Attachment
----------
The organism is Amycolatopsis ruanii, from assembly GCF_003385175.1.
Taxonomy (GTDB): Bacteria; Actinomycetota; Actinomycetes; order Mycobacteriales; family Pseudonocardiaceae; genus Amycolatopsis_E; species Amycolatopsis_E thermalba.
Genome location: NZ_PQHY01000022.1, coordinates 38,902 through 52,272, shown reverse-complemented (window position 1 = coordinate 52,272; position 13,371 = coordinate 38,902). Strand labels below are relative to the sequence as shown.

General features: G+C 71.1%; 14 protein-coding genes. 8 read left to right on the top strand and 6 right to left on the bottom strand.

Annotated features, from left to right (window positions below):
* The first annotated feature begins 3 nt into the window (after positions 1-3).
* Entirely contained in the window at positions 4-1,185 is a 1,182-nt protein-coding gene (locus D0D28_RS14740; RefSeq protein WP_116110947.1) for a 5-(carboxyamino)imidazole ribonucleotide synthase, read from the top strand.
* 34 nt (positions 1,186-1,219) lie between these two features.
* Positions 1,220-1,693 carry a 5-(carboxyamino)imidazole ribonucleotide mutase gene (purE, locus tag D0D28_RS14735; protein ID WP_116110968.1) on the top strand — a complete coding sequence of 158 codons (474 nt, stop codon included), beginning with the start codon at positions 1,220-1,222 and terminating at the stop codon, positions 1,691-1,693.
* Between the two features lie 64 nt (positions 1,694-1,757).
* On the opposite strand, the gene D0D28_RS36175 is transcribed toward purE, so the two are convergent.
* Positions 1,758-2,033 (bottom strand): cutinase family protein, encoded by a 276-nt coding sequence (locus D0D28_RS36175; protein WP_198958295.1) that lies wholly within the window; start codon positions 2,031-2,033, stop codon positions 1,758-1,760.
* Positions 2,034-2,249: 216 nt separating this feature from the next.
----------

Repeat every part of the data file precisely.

The organism is Amycolatopsis ruanii, from assembly GCF_003385175.1.
Taxonomy (GTDB): Bacteria; Actinomycetota; Actinomycetes; order Mycobacteriales; family Pseudonocardiaceae; genus Amycolatopsis_E; species Amycolatopsis_E thermalba.
Genome location: NZ_PQHY01000022.1, coordinates 38,902 through 52,272, shown reverse-complemented (window position 1 = coordinate 52,272; position 13,371 = coordinate 38,902). Strand labels below are relative to the sequence as shown.

General features: G+C 71.1%; 14 protein-coding genes. 8 read left to right on the top strand and 6 right to left on the bottom strand.

Annotated features, from left to right (window positions below):
* The first annotated feature begins 3 nt into the window (after positions 1-3).
* Entirely contained in the window at positions 4-1,185 is a 1,182-nt protein-coding gene (locus D0D28_RS14740; RefSeq protein WP_116110947.1) for a 5-(carboxyamino)imidazole ribonucleotide synthase, read from the top strand.
* 34 nt (positions 1,186-1,219) lie between these two features.
* Positions 1,220-1,693 carry a 5-(carboxyamino)imidazole ribonucleotide mutase gene (purE, locus tag D0D28_RS14735; protein ID WP_116110968.1) on the top strand — a complete coding sequence of 158 codons (474 nt, stop codon included), beginning with the start codon at positions 1,220-1,222 and terminating at the stop codon, positions 1,691-1,693.
* Between the two features lie 64 nt (positions 1,694-1,757).
* On the opposite strand, the gene D0D28_RS36175 is transcribed toward purE, so the two are convergent.
* Positions 1,758-2,033 (bottom strand): cutinase family protein, encoded by a 276-nt coding sequence (locus D0D28_RS36175; protein WP_198958295.1) that lies wholly within the window; start codon positions 2,031-2,033, stop codon positions 1,758-1,760.
* Positions 2,034-2,249: 216 nt separating this feature from the next.